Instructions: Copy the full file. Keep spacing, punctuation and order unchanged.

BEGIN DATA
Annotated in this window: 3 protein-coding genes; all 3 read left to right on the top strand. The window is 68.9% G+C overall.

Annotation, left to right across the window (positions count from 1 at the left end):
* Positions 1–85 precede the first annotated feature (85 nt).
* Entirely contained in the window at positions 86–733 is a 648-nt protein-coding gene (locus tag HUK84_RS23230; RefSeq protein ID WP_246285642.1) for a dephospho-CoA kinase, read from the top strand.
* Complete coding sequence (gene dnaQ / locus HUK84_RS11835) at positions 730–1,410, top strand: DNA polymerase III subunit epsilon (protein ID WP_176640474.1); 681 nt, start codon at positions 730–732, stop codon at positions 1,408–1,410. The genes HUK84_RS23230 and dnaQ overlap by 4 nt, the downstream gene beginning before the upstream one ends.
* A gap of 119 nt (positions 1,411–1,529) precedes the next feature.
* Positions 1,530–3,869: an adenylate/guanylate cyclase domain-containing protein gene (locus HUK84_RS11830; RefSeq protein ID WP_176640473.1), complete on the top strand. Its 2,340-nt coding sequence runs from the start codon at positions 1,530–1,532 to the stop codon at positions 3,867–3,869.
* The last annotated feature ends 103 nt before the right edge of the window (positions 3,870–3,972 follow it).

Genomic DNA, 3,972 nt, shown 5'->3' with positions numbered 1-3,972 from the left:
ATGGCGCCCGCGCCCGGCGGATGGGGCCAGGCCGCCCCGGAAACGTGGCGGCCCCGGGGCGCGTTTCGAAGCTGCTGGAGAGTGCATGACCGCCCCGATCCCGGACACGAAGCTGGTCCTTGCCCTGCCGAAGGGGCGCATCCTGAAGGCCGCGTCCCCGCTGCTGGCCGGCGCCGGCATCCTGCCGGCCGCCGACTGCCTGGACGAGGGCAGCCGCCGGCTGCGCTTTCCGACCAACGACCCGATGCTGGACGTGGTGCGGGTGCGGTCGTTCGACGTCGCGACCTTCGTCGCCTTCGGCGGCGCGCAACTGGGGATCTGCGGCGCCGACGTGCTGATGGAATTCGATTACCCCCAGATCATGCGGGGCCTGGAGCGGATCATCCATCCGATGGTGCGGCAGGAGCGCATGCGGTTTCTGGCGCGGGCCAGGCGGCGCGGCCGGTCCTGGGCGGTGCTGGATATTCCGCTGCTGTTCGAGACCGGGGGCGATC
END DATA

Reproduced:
Annotated in this window: 3 protein-coding genes; all 3 read left to right on the top strand. The window is 68.9% G+C overall.

Annotation, left to right across the window (positions count from 1 at the left end):
* Positions 1–85 precede the first annotated feature (85 nt).
* Entirely contained in the window at positions 86–733 is a 648-nt protein-coding gene (locus tag HUK84_RS23230; RefSeq protein ID WP_246285642.1) for a dephospho-CoA kinase, read from the top strand.
* Complete coding sequence (gene dnaQ / locus HUK84_RS11835) at positions 730–1,410, top strand: DNA polymerase III subunit epsilon (protein ID WP_176640474.1); 681 nt, start codon at positions 730–732, stop codon at positions 1,408–1,410. The genes HUK84_RS23230 and dnaQ overlap by 4 nt, the downstream gene beginning before the upstream one ends.
* A gap of 119 nt (positions 1,411–1,529) precedes the next feature.
* Positions 1,530–3,869: an adenylate/guanylate cyclase domain-containing protein gene (locus HUK84_RS11830; RefSeq protein ID WP_176640473.1), complete on the top strand. Its 2,340-nt coding sequence runs from the start codon at positions 1,530–1,532 to the stop codon at positions 3,867–3,869.
* The last annotated feature ends 103 nt before the right edge of the window (positions 3,870–3,972 follow it).

Genomic DNA, 3,972 nt, shown 5'->3' with positions numbered 1-3,972 from the left:
ATGGCGCCCGCGCCCGGCGGATGGGGCCAGGCCGCCCCGGAAACGTGGCGGCCCCGGGGCGCGTTTCGAAGCTGCTGGAGAGTGCATGACCGCCCCGATCCCGGACACGAAGCTGGTCCTTGCCCTGCCGAAGGGGCGCATCCTGAAGGCCGCGTCCCCGCTGCTGGCCGGCGCCGGCATCCTGCCGGCCGCCGACTGCCTGGACGAGGGCAGCCGCCGGCTGCGCTTTCCGACCAACGACCCGATGCTGGACGTGGTGCGGGTGCGGTCGTTCGACGTCGCGACCTTCGTCGCCTTCGGCGGCGCGCAACTGGGGATCTGCGGCGCCGACGTGCTGATGGAATTCGATTACCCCCAGATCATGCGGGGCCTGGAGCGGATCATCCATCCGATGGTGCGGCAGGAGCGCATGCGGTTTCTGGCGCGGGCCAGGCGGCGCGGCCGGTCCTGGGCGGTGCTGGATATTCCGCTGCTGTTCGAGACCGGGGGCGATC